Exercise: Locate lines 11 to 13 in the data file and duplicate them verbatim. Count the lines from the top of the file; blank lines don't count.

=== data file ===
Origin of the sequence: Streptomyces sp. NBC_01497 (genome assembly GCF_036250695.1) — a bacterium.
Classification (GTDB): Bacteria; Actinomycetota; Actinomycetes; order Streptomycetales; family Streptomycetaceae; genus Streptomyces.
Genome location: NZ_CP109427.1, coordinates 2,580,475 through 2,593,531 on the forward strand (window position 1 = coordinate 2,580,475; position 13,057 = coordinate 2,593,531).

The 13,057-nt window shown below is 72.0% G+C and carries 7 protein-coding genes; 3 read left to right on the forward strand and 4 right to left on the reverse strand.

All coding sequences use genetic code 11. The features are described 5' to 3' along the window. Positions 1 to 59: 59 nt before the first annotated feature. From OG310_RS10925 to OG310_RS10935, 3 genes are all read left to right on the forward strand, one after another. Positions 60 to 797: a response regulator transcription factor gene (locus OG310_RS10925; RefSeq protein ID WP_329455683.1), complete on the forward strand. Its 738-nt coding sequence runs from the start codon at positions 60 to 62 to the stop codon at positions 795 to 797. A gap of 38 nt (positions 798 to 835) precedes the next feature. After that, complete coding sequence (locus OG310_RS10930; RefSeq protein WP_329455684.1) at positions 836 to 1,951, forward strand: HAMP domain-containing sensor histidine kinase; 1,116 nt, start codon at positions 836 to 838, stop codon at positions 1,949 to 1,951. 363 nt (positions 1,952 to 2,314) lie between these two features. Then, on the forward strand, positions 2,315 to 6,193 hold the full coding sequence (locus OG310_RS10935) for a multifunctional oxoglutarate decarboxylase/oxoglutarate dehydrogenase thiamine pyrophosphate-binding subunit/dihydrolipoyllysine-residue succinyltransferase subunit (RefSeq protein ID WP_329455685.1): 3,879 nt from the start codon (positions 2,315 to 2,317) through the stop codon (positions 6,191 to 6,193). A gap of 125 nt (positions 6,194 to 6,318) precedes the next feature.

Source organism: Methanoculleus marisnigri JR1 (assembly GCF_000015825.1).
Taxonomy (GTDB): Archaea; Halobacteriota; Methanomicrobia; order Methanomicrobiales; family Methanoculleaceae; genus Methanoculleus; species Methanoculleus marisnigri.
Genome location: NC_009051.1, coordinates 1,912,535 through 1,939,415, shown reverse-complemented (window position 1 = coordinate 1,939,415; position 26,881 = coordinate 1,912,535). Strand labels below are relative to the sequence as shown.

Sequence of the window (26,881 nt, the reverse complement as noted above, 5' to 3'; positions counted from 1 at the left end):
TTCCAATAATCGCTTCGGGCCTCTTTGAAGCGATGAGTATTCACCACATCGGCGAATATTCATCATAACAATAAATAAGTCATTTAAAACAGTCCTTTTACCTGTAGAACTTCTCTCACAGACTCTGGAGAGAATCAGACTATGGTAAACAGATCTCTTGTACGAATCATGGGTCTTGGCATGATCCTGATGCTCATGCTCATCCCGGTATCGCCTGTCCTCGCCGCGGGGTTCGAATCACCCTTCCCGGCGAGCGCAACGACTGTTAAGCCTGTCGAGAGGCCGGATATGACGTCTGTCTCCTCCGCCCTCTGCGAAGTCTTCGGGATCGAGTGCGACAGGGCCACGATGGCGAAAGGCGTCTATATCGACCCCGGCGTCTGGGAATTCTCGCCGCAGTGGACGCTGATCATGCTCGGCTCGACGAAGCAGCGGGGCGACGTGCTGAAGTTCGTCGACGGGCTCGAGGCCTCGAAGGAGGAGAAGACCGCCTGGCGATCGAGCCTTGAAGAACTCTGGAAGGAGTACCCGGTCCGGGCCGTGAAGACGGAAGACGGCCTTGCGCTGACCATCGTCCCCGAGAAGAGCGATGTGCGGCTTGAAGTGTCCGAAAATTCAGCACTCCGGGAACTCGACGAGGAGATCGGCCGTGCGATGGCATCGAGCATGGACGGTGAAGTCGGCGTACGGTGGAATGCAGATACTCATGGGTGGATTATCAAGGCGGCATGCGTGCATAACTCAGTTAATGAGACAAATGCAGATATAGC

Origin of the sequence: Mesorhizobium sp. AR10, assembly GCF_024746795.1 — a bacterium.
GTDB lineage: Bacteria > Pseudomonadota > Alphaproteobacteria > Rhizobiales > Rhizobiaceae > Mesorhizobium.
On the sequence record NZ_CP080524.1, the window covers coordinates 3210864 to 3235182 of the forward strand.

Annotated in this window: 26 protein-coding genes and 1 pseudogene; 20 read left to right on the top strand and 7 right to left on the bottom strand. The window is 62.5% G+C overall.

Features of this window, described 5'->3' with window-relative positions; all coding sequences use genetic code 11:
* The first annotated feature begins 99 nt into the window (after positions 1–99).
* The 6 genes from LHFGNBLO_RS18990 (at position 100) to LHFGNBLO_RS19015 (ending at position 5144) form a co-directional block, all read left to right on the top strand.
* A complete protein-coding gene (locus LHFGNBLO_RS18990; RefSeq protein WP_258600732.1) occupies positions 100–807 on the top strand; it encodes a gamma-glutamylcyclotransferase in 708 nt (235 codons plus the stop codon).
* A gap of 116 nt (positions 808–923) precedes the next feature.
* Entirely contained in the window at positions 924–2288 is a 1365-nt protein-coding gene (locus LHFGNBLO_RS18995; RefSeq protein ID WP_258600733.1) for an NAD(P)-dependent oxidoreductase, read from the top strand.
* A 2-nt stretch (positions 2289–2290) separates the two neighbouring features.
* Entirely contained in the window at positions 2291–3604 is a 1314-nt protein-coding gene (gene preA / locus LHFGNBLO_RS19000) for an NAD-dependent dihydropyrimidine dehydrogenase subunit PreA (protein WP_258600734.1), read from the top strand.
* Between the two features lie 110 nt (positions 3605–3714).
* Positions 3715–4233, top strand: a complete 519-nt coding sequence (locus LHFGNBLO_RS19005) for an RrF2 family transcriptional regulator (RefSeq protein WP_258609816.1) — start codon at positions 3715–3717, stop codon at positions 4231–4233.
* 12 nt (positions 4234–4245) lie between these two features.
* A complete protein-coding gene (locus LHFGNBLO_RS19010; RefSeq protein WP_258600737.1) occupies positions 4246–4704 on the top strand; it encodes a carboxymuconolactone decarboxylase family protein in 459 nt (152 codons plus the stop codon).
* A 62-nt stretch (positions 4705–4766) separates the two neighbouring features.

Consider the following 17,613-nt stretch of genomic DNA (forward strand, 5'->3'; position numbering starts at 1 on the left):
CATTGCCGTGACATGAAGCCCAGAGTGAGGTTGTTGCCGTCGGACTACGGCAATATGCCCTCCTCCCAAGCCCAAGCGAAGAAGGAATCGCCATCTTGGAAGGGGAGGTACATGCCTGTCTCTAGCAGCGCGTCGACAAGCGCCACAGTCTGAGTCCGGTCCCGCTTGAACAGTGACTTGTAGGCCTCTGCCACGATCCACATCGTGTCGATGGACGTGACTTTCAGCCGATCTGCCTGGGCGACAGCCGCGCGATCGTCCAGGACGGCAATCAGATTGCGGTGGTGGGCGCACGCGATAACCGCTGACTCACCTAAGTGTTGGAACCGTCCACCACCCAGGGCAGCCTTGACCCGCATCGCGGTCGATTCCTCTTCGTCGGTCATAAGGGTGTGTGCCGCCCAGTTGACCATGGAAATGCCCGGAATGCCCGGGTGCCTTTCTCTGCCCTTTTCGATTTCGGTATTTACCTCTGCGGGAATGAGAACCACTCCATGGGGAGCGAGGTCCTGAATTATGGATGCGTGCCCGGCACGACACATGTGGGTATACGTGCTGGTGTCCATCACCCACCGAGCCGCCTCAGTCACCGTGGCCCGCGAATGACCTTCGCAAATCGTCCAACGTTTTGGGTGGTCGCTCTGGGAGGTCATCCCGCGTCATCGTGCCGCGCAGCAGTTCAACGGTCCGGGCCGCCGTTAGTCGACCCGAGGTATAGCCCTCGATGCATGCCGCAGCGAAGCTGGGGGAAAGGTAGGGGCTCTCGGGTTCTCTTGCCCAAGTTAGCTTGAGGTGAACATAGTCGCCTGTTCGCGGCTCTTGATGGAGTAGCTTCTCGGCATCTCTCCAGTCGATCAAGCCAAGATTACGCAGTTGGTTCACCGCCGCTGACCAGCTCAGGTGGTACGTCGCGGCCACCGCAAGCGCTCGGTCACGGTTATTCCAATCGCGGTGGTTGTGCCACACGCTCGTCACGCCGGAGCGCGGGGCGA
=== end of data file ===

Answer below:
Origin of the sequence: Mesorhizobium sp. AR10, assembly GCF_024746795.1 — a bacterium.
GTDB lineage: Bacteria > Pseudomonadota > Alphaproteobacteria > Rhizobiales > Rhizobiaceae > Mesorhizobium.
On the sequence record NZ_CP080524.1, the window covers coordinates 3210864 to 3235182 of the forward strand.